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Company is expanding across Africa and says it will continue to invest in the continent, with West Africa set to become its largest market revenue driver.
Founder and Editor, The Tech Capital
July 14, 2021 | 10:45 AM BST
Africa data centre operators are rushing to fill in the gap in digital infrastructure provisioning and take away as much as possible of the projected US$5 billion revenue pie for the continent by 2026.
Private equity-funded operator Raxio Group is one of those businesses that is currently expanding or planning to do so in 12 markets across the continent. Its latest announcement comes from Mozambique where it plans to commission a carrier-neutral data centre by 2022.
Raxio Mozambique’s first facility will be located approximately 20 KM from downtown Maputo at the Beluluane Industrial Park. The company said it expects all power used by the facility to come from renewable sources, with a combination of hydro-generated grid power and a local solar supply.
The provider has teamed up with local investor and developer of residential, office and commercial properties in Mozambique, Africa Century Real Estate for this project.
As digital transformation grows across both the private and public sectors and significant investment expected in the coming years, Raxio has plans to build additional facilities in the country to support this growth.
Robert Mullins, CEO of Raxio Group, said: “Over the past year, the number of internet users in the country increased by 25% – and we expect this to keep growing over the coming years, across all industries. To support this growth, we are seeing new investment from carriers and subsea cables. We are excited to be able to support the country’s digital growth with affordable, high quality, co-location environments.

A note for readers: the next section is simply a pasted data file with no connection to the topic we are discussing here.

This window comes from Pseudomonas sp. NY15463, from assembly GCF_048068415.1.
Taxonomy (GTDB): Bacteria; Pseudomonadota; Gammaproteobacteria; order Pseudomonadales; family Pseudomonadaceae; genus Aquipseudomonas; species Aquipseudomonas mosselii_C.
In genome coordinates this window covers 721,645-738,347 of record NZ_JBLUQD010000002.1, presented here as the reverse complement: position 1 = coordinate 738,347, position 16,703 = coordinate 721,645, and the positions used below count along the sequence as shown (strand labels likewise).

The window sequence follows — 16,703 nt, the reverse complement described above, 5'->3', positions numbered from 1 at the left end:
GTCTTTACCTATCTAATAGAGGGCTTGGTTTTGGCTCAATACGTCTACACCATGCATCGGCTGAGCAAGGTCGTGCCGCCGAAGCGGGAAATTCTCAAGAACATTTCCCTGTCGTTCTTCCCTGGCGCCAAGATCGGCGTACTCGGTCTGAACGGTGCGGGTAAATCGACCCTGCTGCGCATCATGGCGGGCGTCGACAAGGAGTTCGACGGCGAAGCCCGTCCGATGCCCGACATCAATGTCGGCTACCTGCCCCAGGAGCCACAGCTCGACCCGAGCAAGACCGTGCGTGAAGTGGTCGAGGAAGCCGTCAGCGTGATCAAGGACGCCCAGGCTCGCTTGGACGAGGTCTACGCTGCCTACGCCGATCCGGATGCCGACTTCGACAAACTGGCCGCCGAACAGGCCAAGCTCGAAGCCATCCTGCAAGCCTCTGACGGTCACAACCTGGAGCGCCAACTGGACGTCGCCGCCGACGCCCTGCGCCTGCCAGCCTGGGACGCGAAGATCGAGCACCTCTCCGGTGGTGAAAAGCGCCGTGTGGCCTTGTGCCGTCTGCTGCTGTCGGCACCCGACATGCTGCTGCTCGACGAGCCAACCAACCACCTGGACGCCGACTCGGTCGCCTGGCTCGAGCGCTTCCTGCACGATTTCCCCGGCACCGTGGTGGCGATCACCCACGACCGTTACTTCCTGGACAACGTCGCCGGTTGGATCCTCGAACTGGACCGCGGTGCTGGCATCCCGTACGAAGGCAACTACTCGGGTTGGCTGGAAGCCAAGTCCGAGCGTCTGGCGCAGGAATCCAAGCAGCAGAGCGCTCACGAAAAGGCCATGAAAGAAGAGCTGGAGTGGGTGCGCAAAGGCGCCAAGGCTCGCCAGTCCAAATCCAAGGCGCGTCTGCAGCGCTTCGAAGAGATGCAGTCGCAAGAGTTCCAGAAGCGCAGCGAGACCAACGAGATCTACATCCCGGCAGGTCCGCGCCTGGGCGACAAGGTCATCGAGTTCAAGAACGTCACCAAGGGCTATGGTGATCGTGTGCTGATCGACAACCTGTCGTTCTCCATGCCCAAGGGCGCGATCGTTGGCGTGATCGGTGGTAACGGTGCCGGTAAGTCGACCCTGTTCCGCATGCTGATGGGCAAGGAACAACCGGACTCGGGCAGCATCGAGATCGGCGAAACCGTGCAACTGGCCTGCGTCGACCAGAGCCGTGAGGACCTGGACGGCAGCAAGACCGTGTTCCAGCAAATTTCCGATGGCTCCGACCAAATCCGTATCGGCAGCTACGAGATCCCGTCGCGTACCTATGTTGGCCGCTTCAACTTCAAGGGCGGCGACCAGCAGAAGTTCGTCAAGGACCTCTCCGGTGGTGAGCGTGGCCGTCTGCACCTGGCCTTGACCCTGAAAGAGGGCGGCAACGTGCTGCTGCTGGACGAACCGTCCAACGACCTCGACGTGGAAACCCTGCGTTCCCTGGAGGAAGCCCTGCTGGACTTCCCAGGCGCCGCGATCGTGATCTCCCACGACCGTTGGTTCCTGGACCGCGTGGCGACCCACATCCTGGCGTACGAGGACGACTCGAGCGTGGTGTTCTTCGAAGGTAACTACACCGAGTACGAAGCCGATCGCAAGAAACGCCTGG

“Our data centre in Maputo will be a flagship facility focused on energy efficiency and use of renewable power, that will facilitate internet traffic amongst content providers locally and internationally and make the internet experience faster, more resilient, and more affordable for all digital users.”
Raxio Mozambique’s facility in Maputo is the fourth data centre in the Raxio Group’s growing portfolio, which includes Raxio Uganda, Raxio Ethiopia, and Raxio Kinshasa, in the DRC. Raxio Group is actively pursuing its development efforts, including the establishment of additional facilities in its existing markets and building facilities in new markets.
The operator’s planned investment in the Ivory Coast later this year will establish a strong foothold in francophone West Africa, and serve as a hub for the region, while its expected investment in Tanzania will consolidate its position in East Africa.
The group expects to complete up to 10-12 data centres investments across Africa to meet the increased demand for local storage and data hosting in the region.
According to the latest data from advisory firm Arizton, the Africa data centre market is expected to grow at a compound annual growth rate (CAGR) of approximately 15% during the period 2020−2026, when it will reach $5 billion.
Increasing internet penetration, adoption of cloud, and migration from on-premises to colocation and managed data centres is driving the data centre demand in Africa.
Interestingly, the rate of urbanisation in Africa is expected to go up to around 60% in 2050, with more than 10 mega cities comprising over 150 million residents, and accounting for over 15% share of the global GDP. A trend that is set to push data centre revenue projections much higher in the coming three decades.
Analysts said: “The Africa data centre market is increasingly moving towards digitization, with the rising adoption of the internet, the implementation of 5G services by a few telecom companies in Tier I cities, as well as improvement in overall connectivity in the region by way of terrestrial and subsea cables. The number of interconnected devices is also increasing significantly in recent years.
“The pace of urbanisation will power the economy in the region and attract investments for technological advancements. Government-funded public administration initiatives are paving the way to the adoption of the Internet of Things (IoT) networks and related edge networks, 5G, and analytics applications in Africa. Smart city initiatives further emphasize the importance of data in improving communication among cities, citizens, automobiles, electronics, and devices.”
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